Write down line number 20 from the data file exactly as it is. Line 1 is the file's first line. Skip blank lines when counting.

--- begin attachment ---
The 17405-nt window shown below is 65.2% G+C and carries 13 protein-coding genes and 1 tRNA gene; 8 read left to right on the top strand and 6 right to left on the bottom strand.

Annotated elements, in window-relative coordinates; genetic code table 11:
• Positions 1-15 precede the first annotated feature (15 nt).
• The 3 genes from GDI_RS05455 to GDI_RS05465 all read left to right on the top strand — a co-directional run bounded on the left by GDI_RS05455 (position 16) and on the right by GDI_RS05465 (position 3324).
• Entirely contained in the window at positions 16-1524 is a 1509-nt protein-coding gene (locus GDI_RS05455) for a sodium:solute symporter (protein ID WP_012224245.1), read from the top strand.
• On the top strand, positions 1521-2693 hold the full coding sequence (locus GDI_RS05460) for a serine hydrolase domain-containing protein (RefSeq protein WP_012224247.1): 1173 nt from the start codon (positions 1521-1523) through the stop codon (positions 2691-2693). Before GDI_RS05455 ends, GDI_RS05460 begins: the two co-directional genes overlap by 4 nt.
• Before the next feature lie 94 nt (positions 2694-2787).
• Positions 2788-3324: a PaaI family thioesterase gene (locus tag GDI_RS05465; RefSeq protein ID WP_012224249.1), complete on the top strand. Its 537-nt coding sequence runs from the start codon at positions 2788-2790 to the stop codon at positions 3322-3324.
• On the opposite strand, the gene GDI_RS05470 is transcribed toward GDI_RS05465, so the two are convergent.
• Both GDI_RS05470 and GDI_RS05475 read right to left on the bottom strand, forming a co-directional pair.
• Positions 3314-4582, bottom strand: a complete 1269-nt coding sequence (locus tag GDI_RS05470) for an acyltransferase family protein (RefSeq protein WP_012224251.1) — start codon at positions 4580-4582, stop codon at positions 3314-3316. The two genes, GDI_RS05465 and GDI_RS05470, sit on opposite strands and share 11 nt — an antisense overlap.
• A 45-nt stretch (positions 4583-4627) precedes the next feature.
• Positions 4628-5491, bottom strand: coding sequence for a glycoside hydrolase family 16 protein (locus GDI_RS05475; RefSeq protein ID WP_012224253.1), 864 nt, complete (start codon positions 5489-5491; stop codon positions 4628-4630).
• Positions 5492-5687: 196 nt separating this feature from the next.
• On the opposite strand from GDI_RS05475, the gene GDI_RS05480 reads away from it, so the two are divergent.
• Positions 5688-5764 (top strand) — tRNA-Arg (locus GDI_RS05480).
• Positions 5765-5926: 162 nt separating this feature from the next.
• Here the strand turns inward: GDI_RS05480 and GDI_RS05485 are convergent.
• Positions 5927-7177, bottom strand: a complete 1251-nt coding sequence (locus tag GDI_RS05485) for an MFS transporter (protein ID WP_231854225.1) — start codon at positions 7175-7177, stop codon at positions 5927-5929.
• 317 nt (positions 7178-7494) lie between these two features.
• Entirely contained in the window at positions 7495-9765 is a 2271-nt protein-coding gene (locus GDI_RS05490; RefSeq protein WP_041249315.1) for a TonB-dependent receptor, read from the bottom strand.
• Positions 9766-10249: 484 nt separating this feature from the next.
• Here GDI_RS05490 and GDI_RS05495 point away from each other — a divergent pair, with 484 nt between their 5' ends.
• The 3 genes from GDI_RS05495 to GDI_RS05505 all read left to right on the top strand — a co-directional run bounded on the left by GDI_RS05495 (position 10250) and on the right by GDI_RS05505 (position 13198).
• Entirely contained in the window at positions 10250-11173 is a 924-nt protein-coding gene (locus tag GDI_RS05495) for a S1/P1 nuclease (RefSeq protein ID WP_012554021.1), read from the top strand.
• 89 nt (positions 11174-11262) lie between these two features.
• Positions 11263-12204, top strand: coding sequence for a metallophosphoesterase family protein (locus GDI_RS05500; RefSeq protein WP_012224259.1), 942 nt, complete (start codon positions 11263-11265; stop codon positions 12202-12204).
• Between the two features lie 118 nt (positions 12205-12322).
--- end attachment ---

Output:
• 317 nt (positions 7178-7494) lie between these two features.